- The United Food and Commercial Workers Union (UFCW) has published a call from a group of more than 100 health experts asking all 50 states to require people to wear masks in public spaces.
- In an advertisement published in The New York Times, the union published an open letter signed by representatives of organizations including Harvard and Stanford universities and medical journals including The Lancet and Nature. The letter states that mask usage has been shown to “substantially lower community transmission” of COVID-19 and that requiring people to cover their faces is “highly effective” at reducing the spread of the disease.
- The UFCW, which said in a July 10 statement that it paid for the advertisement as a public service and did not play a role in writing the letter or gathering signatures, criticized states for not enacting face mask mandates. “With governors in the majority of states refusing to make masks mandatory, millions of Americans are needlessly being put in danger every day. It’s time for elected leaders to pull their heads out of the sand and make masks mandatory in all 50 states to protect these brave workers and the millions of families they serve,” UFCW International President Marc Perrone said in the statement.
The UFCW’s decision to publicize research about the effectiveness of face coverings in reducing the spread of COVID-19 is the latest in a series of actions the union has taken to draw attention to the dangers faced on the job by its members, who include grocery, food processing and meat packinghouse workers.
The union has repeatedly said that grocery workers work in dangerous conditions that put them at increased risk of contracting the virus, and asked public officials and food retailers to take measures to protect them. At a June 25 press conference, Perrone said every state should have an enforceable mask mandate.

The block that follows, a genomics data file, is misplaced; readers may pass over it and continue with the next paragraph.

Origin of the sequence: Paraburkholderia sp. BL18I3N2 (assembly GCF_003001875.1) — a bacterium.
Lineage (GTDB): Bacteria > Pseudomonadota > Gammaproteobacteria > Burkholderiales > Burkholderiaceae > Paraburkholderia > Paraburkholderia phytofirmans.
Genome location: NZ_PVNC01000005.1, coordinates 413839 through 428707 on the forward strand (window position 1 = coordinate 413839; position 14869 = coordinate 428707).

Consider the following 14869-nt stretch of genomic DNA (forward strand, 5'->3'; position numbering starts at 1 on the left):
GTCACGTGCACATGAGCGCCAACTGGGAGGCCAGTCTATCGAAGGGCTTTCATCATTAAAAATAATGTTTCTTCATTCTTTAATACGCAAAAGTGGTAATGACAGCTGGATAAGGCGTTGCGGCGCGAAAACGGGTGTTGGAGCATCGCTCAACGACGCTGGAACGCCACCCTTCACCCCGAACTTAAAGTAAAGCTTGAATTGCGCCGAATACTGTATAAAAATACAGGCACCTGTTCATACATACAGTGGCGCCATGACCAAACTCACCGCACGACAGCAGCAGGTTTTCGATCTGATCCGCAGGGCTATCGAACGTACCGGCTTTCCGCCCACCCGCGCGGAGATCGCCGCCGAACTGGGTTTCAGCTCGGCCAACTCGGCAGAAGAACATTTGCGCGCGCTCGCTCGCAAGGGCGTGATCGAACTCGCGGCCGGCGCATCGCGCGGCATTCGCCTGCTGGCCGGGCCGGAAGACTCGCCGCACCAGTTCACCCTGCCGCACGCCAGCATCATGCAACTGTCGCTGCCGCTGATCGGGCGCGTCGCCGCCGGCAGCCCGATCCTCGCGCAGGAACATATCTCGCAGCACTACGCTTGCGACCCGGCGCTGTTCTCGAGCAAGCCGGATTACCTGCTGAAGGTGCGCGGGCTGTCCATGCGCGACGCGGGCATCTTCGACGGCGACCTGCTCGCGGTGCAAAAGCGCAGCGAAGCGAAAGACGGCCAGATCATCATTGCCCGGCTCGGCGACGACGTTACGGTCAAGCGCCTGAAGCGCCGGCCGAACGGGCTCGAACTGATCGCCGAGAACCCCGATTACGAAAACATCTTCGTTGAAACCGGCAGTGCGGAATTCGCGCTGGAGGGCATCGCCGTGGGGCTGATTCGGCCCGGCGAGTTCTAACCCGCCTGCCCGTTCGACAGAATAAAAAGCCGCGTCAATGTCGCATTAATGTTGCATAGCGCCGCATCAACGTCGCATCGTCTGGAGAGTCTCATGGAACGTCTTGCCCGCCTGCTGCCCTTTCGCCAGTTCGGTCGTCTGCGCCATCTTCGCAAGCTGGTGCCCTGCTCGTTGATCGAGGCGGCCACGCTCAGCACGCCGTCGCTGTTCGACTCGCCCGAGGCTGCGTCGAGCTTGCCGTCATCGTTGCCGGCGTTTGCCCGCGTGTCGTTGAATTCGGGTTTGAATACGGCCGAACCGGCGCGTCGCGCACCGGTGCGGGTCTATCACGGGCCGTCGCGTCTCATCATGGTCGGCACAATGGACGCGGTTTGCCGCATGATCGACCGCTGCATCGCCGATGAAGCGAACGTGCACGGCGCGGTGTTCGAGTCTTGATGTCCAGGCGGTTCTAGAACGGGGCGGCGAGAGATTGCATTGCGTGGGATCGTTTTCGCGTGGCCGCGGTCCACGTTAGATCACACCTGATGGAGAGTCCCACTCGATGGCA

In the statement it issued to announce the advertisement, Perrone again drew a connection between mask usage and the safety of supermarket workers.
“In every grocery store in America, frontline workers are continuing to put themselves in harm’s way to make sure our families have the food we need” Perrone said. “Without immediate action, these brave workers will continue to get sick and die.”
The UFCW has a low profile in the advertisement itself. The union is mentioned only in small print at the bottom, where it emphasizes that it did not develop the letter or fund the research it points to.
The letter featured in the advertisement was spearheaded by an initiative called #Masks4All, which describes itself as a movement to urge people to wear homemade masks in public to combat COVID-19. In addition to asking governors to put face mask mandates in place, the letter also asks businesses that serve the public to require workers and customers to wear masks even if doing so is not required by authorities.
A key obstacle for proponents of face mask is that police in some areas have said they won’t enforce the mandates. For example, the sheriff’s office in Montgomery County, Texas, said it would not cite people for ignoring Gov. Greg Abbott’s July 2 face mask order because it “could subject our agency, and Montgomery County as a whole, to civil liability as stopping someone for a face covering related issue could be construed or misconstrued as a detention.”
In April, as the pandemic gained steam, the UFCW partnered with food retailers including Albertsons, Kroger and Stop & Shop to demand that public officials classify supermarket employees as emergency responders to make it easier for them to access coronavirus testing and personal protective equipment like masks.
More recently, the UFCW tried to rally public support to convince grocers to reverse their decisions to eliminate the “hazard pay” programs that paid grocery employees extra for their work during the pandemic.